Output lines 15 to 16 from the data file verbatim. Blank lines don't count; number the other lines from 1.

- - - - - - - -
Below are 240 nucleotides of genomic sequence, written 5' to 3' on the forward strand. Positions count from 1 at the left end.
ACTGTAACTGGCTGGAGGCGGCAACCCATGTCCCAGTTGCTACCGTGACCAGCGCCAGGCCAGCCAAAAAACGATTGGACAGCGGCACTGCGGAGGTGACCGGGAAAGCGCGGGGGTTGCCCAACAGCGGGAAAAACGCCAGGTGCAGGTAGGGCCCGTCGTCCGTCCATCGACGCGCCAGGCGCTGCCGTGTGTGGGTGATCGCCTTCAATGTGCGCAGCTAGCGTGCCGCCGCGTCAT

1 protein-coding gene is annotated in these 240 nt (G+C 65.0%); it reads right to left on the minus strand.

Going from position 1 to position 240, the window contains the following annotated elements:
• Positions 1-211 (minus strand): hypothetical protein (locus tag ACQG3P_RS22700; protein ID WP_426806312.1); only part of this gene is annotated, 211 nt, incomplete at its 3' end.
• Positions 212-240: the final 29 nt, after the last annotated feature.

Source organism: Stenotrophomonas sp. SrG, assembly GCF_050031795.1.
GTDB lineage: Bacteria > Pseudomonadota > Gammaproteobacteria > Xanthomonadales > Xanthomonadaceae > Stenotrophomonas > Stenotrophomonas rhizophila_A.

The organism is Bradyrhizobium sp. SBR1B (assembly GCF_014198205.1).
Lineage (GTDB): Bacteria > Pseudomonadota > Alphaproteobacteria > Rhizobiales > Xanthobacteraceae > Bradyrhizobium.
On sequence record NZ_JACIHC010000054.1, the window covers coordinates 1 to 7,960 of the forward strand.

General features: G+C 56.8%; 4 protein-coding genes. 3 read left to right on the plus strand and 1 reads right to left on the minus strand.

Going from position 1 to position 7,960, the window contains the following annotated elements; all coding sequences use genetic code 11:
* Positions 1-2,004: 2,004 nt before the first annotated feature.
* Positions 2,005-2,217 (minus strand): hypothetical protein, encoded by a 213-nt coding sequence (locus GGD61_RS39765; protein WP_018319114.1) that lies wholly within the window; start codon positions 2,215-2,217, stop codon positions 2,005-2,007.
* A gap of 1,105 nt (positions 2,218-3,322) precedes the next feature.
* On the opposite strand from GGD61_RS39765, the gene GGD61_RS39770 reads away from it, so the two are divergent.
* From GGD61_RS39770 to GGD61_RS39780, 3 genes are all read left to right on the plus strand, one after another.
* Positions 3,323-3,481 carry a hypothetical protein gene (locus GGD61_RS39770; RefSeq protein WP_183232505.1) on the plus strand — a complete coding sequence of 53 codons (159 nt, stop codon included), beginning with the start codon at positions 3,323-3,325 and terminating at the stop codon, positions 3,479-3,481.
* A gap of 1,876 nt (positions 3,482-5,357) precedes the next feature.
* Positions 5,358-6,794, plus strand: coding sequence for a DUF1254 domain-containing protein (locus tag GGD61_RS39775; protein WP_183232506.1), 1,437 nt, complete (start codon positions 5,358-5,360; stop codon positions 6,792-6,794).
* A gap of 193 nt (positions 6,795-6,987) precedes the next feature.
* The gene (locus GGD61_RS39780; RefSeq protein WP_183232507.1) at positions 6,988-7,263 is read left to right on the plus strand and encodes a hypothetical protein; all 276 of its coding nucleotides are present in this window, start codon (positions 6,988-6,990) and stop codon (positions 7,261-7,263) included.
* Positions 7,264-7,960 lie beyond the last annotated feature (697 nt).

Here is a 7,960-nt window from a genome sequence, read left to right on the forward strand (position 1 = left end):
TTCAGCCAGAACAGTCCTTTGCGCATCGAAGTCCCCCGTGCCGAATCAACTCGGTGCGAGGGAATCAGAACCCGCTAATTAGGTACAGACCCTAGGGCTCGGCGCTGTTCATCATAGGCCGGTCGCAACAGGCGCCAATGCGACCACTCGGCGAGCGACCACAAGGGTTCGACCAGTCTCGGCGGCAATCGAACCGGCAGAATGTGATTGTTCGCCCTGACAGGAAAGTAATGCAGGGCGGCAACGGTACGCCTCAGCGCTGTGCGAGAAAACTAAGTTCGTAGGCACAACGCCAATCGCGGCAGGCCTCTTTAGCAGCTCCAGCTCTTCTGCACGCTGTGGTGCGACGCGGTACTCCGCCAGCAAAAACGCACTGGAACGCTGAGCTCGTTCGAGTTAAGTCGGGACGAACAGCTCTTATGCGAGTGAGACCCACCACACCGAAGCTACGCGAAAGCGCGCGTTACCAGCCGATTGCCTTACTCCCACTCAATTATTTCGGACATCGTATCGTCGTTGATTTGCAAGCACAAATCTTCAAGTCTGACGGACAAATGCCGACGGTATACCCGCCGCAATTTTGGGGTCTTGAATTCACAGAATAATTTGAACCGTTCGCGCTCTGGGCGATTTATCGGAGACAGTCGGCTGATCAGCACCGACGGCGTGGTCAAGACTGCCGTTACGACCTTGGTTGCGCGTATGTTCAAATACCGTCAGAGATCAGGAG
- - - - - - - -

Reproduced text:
* Positions 2,005-2,217 (minus strand): hypothetical protein, encoded by a 213-nt coding sequence (locus GGD61_RS39765; protein WP_018319114.1) that lies wholly within the window; start codon positions 2,215-2,217, stop codon positions 2,005-2,007.
* A gap of 1,105 nt (positions 2,218-3,322) precedes the next feature.